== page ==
Disturbingly the counterfeit smokes, including major American and Chinese brands, are reportedly sometimes dried in China by rolling trucks over tobacco leaves on the ground. There is "no way of knowing what chemicals they contain," adds Hynes. Our Brooklyn smoker she hopes her cheap cigarettes aren't truck-dried Chinese counterfeits. "That's gross...and besides, I want mine to stick around. I know they're probably not legal...so I've been hoping they're real but trucked up illegally," she tells us. But she can't be sure: "The guy behind the counter is kinda shady about it—he goes to a back room to get them and looks nervous. Another place I asked for them once said they didn't have them because they're 'made in people's cribs in the projects over there.'"
The Lorax may speak for the trees and Sam I Am may be partial to his green food, but that's as close as Dr. Seuss' stories have come to marijuana...until Harborside Health Center made its new Seuss-inspired pro-pot video book [below]. Embroiled in a conflict with the federal government and facing potential shutdown, the high-profile dispensary makes a plea to President Obama with The Haag by “Dr. Geuss.” In the story, the Haag—Grinch-like counterpart to US Attorney for the Northern California District Melinda Haag—takes the “flowers” away from happy patients who once smoked them among the “cannabis trees.” At the happy ending, Steve DeAngelo, head of Harborside Health Center, finally convinces Obama to protect MMJ patients. “I pledge to offer protection to everyone who is in need. And, you know, I am no stranger to the magic of this weed,” says Dr. Geuss' Obama. “Haag, you're abusing your power, I heard everything you said. I hereby end your appointment and make you smoke a spliff instead.” Would Dr. Seuss approve? Though Seuss was known to be a “liberal Democrat,” he never spoke about legalizing marijuana. Dr. Andrew DeAngelo, director of operations at Harborside, explains that Dr. Seuss' motif was chosen because his work reflects "the childlike quality that should be a part of our adult lives" that cannabis restores.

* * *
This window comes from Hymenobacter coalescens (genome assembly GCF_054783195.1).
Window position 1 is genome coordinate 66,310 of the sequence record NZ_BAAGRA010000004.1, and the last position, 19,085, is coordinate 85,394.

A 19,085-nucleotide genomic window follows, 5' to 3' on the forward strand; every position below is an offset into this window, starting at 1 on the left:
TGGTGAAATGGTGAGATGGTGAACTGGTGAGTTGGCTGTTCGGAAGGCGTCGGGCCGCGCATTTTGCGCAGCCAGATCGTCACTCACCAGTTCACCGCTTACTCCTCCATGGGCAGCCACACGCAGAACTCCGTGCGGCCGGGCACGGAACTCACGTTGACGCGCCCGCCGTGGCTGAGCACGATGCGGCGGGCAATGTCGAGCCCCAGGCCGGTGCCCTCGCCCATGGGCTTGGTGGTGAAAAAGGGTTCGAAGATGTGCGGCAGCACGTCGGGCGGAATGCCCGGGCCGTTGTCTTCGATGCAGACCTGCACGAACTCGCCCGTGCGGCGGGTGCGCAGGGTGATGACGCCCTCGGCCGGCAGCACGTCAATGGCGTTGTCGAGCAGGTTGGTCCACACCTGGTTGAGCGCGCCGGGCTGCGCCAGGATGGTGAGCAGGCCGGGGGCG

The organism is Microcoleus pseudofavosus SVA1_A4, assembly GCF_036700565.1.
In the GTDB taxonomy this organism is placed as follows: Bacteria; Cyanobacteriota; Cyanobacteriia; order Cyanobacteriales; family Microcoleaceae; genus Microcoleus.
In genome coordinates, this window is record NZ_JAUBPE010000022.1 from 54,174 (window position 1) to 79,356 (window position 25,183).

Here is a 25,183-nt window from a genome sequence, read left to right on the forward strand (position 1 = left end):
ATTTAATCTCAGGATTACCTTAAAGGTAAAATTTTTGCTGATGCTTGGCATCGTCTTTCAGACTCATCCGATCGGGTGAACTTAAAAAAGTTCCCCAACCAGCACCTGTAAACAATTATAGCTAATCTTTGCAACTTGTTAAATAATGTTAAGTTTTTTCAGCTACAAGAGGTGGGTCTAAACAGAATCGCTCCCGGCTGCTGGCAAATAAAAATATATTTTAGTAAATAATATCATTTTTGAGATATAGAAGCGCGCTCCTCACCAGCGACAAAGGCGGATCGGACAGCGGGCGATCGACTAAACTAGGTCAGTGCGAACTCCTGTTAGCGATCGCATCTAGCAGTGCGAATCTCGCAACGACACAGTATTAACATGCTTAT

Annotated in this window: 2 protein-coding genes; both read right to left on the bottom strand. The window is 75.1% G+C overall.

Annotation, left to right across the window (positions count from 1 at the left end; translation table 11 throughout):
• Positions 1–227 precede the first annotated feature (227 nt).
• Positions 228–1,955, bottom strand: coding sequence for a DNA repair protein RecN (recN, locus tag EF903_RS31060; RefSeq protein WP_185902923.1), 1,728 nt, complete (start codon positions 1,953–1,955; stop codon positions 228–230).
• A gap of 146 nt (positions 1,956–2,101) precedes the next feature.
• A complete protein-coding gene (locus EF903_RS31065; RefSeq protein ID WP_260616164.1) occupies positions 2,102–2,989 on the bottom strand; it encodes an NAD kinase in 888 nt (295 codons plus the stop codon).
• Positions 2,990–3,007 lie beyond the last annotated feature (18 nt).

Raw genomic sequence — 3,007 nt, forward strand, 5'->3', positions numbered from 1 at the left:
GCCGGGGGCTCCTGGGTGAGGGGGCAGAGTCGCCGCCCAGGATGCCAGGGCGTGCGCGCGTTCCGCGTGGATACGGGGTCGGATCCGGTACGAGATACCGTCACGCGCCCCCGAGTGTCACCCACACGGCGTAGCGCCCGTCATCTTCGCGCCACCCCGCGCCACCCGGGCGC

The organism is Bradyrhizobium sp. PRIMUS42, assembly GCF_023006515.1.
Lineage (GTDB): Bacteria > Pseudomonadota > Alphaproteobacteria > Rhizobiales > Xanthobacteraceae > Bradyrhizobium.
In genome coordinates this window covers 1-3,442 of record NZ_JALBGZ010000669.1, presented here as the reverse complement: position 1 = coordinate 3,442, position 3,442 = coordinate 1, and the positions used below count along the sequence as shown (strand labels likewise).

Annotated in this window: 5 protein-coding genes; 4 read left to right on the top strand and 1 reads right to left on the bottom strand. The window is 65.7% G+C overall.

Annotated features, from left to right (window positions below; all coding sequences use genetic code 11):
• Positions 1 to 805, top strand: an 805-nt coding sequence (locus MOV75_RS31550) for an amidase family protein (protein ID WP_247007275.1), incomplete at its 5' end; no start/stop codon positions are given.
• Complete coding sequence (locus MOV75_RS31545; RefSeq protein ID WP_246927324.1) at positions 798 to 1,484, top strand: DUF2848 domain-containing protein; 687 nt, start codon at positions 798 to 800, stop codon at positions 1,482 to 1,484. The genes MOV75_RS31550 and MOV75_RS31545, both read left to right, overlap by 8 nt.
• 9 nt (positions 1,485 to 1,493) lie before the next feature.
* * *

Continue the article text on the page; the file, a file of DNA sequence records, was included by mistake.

The American Automobile Association is expecting a drastic spike in alcohol related car accidents on Sunday night, when the Ravens and 49ers face off in Super Bowl XLVII. On Super Bowl Sunday, in states like California, alcohol-related car accidents are 75% greater than other Sundays in January and February, according to a study by AAA's Automobile Club of Southern California. And the annual problem may actually be getting worse: "A previous study for a similar period in 2004 found only a 41% increase in drunk driving accidents for Super Bowl Sunday," the AAA reports. "The latest data shows that Super Bowl Sunday DUIs were to blame 642 fatalities on California roads." With the 49ers in Sunday's Super Bowl, California could suffer even more this time around.